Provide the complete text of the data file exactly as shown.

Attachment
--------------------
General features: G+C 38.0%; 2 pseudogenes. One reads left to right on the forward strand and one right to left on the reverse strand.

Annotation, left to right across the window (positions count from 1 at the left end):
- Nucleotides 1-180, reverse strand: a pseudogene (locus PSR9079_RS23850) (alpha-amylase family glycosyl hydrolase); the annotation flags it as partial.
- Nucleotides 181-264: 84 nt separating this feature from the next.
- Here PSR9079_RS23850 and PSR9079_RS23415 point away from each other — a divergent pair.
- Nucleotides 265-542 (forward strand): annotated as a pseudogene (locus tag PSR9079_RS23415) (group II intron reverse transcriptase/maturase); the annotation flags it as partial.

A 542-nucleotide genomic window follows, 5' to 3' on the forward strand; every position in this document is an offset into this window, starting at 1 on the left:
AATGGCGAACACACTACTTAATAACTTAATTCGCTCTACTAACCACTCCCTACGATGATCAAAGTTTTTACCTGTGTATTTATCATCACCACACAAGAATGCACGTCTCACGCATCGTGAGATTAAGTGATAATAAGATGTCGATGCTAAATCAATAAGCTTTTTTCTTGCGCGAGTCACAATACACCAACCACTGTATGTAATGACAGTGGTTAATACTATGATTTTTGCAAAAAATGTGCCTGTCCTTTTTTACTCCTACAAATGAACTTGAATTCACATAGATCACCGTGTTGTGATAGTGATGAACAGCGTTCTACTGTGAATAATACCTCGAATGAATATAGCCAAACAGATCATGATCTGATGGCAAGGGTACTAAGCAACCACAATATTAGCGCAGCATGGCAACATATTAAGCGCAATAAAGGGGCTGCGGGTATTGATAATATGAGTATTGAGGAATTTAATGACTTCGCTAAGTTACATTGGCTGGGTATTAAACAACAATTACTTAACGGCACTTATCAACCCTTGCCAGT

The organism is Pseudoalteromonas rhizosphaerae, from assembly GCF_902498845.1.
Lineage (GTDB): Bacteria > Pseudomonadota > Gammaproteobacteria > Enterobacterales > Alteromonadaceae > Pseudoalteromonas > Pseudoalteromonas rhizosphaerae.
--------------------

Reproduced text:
General features: G+C 38.0%; 2 pseudogenes. One reads left to right on the forward strand and one right to left on the reverse strand.

Annotation, left to right across the window (positions count from 1 at the left end):
- Nucleotides 1-180, reverse strand: a pseudogene (locus PSR9079_RS23850) (alpha-amylase family glycosyl hydrolase); the annotation flags it as partial.
- Nucleotides 181-264: 84 nt separating this feature from the next.
- Here PSR9079_RS23850 and PSR9079_RS23415 point away from each other — a divergent pair.
- Nucleotides 265-542 (forward strand): annotated as a pseudogene (locus tag PSR9079_RS23415) (group II intron reverse transcriptase/maturase); the annotation flags it as partial.

A 542-nucleotide genomic window follows, 5' to 3' on the forward strand; every position in this document is an offset into this window, starting at 1 on the left:
AATGGCGAACACACTACTTAATAACTTAATTCGCTCTACTAACCACTCCCTACGATGATCAAAGTTTTTACCTGTGTATTTATCATCACCACACAAGAATGCACGTCTCACGCATCGTGAGATTAAGTGATAATAAGATGTCGATGCTAAATCAATAAGCTTTTTTCTTGCGCGAGTCACAATACACCAACCACTGTATGTAATGACAGTGGTTAATACTATGATTTTTGCAAAAAATGTGCCTGTCCTTTTTTACTCCTACAAATGAACTTGAATTCACATAGATCACCGTGTTGTGATAGTGATGAACAGCGTTCTACTGTGAATAATACCTCGAATGAATATAGCCAAACAGATCATGATCTGATGGCAAGGGTACTAAGCAACCACAATATTAGCGCAGCATGGCAACATATTAAGCGCAATAAAGGGGCTGCGGGTATTGATAATATGAGTATTGAGGAATTTAATGACTTCGCTAAGTTACATTGGCTGGGTATTAAACAACAATTACTTAACGGCACTTATCAACCCTTGCCAGT

The organism is Pseudoalteromonas rhizosphaerae, from assembly GCF_902498845.1.
Lineage (GTDB): Bacteria > Pseudomonadota > Gammaproteobacteria > Enterobacterales > Alteromonadaceae > Pseudoalteromonas > Pseudoalteromonas rhizosphaerae.